By Sara Boman
By Ami Regier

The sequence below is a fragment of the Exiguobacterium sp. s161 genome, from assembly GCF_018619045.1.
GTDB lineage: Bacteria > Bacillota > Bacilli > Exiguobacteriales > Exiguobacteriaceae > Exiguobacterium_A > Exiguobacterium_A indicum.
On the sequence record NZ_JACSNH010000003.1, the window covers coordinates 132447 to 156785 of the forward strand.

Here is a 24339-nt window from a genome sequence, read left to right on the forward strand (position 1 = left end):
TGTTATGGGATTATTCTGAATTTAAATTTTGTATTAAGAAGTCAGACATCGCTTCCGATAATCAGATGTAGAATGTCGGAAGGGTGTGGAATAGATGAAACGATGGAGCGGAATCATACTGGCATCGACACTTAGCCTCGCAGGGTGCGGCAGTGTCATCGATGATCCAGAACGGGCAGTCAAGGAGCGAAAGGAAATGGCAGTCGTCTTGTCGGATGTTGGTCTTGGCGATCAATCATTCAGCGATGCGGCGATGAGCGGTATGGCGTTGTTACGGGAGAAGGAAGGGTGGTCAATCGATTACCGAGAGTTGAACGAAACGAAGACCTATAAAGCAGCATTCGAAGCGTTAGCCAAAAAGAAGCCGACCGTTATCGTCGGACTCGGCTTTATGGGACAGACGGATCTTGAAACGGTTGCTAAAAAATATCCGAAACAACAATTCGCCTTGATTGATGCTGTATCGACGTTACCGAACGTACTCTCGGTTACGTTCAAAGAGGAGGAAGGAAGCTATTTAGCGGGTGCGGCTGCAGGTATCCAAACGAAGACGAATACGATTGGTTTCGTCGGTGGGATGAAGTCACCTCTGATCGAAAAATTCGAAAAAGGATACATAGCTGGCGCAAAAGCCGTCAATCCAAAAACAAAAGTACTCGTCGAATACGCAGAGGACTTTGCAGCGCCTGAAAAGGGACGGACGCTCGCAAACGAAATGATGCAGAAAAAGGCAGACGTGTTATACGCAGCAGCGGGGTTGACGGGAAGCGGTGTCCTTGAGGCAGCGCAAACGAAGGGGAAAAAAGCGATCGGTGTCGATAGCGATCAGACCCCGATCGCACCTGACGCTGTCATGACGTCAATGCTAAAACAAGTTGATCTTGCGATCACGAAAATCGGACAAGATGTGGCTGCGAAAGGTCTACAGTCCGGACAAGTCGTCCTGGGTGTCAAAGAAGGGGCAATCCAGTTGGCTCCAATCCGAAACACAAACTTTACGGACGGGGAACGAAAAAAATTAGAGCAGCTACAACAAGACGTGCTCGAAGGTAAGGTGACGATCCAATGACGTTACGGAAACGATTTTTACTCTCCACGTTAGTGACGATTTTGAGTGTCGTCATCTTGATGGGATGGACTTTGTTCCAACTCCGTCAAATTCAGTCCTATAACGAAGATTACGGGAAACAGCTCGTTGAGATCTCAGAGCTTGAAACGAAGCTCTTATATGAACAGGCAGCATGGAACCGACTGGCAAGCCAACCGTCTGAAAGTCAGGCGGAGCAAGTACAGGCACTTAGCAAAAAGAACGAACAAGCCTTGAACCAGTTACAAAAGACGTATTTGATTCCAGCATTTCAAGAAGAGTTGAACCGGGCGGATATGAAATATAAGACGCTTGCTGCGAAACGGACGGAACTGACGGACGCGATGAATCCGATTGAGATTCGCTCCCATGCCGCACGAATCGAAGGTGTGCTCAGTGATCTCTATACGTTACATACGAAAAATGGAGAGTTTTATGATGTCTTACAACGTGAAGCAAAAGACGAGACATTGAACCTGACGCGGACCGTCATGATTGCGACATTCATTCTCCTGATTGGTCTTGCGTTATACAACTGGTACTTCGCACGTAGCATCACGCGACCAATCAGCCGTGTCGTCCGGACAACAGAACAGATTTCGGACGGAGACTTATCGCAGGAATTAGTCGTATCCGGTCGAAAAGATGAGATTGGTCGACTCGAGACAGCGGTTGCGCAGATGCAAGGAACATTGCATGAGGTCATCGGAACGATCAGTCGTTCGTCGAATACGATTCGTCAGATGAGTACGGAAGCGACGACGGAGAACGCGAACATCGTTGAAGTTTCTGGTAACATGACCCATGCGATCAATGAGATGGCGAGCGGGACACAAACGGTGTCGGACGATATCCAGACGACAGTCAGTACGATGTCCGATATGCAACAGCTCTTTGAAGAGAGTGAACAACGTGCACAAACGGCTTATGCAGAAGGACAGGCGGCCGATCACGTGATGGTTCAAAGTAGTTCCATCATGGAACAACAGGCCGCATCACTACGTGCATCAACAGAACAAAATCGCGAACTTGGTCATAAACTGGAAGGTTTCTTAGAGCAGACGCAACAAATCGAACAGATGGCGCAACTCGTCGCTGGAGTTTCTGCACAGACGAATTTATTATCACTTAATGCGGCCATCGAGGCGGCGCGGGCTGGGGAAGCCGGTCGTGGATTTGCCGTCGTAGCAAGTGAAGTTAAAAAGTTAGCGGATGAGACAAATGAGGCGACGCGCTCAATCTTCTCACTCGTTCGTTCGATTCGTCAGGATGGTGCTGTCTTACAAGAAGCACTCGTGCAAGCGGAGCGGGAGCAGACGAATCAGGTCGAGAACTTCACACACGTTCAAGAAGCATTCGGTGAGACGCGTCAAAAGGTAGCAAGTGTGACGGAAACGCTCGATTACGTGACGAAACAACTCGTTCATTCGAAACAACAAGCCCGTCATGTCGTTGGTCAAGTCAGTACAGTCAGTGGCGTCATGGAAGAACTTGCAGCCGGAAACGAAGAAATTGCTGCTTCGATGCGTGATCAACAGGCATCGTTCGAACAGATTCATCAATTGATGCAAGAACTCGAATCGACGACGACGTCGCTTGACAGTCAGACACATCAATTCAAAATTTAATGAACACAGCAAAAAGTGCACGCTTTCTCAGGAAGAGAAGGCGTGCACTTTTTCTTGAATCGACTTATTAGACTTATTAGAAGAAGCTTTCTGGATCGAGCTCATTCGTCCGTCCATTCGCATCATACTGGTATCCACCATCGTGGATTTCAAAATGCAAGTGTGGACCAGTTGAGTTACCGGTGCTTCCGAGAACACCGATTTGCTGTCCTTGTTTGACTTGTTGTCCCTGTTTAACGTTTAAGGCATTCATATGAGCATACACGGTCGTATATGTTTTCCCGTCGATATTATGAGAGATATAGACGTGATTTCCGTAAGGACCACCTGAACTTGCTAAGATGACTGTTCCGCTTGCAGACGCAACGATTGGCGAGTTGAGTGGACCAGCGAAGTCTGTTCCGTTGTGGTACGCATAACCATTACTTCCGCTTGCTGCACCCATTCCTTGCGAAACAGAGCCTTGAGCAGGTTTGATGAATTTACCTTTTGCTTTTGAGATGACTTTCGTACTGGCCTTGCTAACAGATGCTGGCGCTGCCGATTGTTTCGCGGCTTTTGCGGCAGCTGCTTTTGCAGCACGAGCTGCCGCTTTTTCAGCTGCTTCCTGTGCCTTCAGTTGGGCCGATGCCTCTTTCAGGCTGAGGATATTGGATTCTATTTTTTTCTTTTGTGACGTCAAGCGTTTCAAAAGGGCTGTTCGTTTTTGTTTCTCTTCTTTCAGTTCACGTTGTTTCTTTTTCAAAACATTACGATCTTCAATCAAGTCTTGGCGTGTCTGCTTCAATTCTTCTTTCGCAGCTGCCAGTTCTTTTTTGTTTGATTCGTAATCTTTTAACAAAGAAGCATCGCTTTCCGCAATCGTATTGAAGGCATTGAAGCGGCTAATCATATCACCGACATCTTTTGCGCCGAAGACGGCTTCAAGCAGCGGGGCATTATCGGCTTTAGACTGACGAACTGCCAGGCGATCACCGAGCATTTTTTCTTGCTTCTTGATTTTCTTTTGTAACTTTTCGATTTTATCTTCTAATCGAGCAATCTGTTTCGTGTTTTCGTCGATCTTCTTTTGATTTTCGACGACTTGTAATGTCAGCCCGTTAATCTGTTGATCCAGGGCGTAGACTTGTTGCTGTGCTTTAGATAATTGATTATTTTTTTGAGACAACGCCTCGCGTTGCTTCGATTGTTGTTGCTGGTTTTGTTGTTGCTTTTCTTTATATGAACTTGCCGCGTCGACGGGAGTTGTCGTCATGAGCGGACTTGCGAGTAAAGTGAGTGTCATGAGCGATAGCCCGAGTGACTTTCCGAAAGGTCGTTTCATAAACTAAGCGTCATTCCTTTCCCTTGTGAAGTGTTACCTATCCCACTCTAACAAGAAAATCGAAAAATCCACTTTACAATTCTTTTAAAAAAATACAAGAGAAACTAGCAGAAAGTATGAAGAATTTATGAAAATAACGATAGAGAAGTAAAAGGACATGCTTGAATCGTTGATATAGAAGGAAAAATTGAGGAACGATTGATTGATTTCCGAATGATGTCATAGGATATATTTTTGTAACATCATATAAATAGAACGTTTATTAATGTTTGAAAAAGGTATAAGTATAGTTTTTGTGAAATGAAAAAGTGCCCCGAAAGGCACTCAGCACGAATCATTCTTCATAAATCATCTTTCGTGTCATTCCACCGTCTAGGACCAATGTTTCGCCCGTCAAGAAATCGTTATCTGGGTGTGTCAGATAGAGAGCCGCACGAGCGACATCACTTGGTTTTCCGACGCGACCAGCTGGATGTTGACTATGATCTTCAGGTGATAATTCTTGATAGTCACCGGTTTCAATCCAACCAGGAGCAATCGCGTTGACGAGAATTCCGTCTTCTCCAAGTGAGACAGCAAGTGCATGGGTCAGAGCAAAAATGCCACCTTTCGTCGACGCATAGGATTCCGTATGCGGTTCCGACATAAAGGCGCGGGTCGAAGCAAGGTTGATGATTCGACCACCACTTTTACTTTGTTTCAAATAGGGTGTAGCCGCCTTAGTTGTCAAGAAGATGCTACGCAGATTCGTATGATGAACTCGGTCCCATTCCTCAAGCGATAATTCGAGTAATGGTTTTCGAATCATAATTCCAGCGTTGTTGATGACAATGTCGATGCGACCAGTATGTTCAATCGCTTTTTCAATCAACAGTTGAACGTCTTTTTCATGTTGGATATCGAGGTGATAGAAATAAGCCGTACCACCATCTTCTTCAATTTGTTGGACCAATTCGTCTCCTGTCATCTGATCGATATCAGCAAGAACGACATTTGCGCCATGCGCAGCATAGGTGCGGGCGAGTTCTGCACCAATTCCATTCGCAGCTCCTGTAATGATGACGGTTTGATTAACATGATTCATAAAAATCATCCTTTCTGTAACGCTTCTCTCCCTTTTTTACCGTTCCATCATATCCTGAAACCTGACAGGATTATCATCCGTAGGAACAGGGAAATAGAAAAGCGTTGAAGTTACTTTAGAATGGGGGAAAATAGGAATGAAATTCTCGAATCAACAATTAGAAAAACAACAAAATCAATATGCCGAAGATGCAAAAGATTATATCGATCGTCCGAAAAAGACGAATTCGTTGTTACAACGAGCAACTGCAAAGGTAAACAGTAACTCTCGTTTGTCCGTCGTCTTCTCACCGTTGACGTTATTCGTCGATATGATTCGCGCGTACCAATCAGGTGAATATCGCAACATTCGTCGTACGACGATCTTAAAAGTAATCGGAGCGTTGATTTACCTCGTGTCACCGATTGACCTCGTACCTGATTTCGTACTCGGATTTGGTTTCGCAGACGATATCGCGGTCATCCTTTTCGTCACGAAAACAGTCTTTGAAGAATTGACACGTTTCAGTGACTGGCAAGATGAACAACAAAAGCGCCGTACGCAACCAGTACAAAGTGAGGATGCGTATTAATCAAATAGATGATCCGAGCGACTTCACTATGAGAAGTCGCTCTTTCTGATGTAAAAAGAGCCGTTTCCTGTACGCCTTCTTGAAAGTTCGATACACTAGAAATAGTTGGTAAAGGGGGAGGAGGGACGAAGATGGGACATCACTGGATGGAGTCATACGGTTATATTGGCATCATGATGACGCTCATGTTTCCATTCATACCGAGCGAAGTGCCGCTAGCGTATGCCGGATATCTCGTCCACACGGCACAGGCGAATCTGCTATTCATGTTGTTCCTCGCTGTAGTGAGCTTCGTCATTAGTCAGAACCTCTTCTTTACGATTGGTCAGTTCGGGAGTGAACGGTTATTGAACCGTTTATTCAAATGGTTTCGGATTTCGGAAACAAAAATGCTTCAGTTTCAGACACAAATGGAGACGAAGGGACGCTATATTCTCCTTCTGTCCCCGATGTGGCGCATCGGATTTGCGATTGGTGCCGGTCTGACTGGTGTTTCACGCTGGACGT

The new entrepreneurial president was desperate. What small colleges do that no other form of higher education can do, he thought, is create a world. It is a very special, intense world, characterized by full-body, full-mind, live time scenarios 24-7, involving arduous journeys through the rugged terrains of, among others, liberal arts, technology, music, undergraduate research, and athletics. With much creativity, small colleges create their own educational structures and intercollegiate competitions. While musing about this, the president was multitasking along with the first-year students, having occasional google hangouts while reading the community-wide text Reamde, by Neal Stephenson. Reamde imagines that videogame realities are starting to intersect with real-world economies and power-brokers. In Reamde, students in China hack into Russian mafia financial data in order to make college tuition money. The data sets get imported into the game and held for ransom. Students problem-solve how to win access to the data sets in gaming logic (by winning in the game construct) but end up resolving real-world conflicts. When the president read the line about how people were tracing each other’s locations in two realities, the president turned to the webcam and shouted “Brilliant—that’s it!” Before long, the college had shifted the location of classroom learning into narrative worlds. A new major combining gaming, programming, international business, and writing was developed. Students developed problem-solving methods in the narrative context of multiplayer games, writing the next plot event after each problem was solved. As in Reamde, tuition money could be sited in the game, with portals for payment and collection based on student research, labs, logic proofs, performances, and creative activities built into the game. Soon, students world-wide were enrolling in the narrative world of Liba College. Residential inhabitation was optional, but students tended to choose it, because they could live as their game avatars and written selves during the duration of each class segment. Invented lives of mathematicians, economists, scientists, computer programmers, musicians, innovators, and super-athletes became real lives.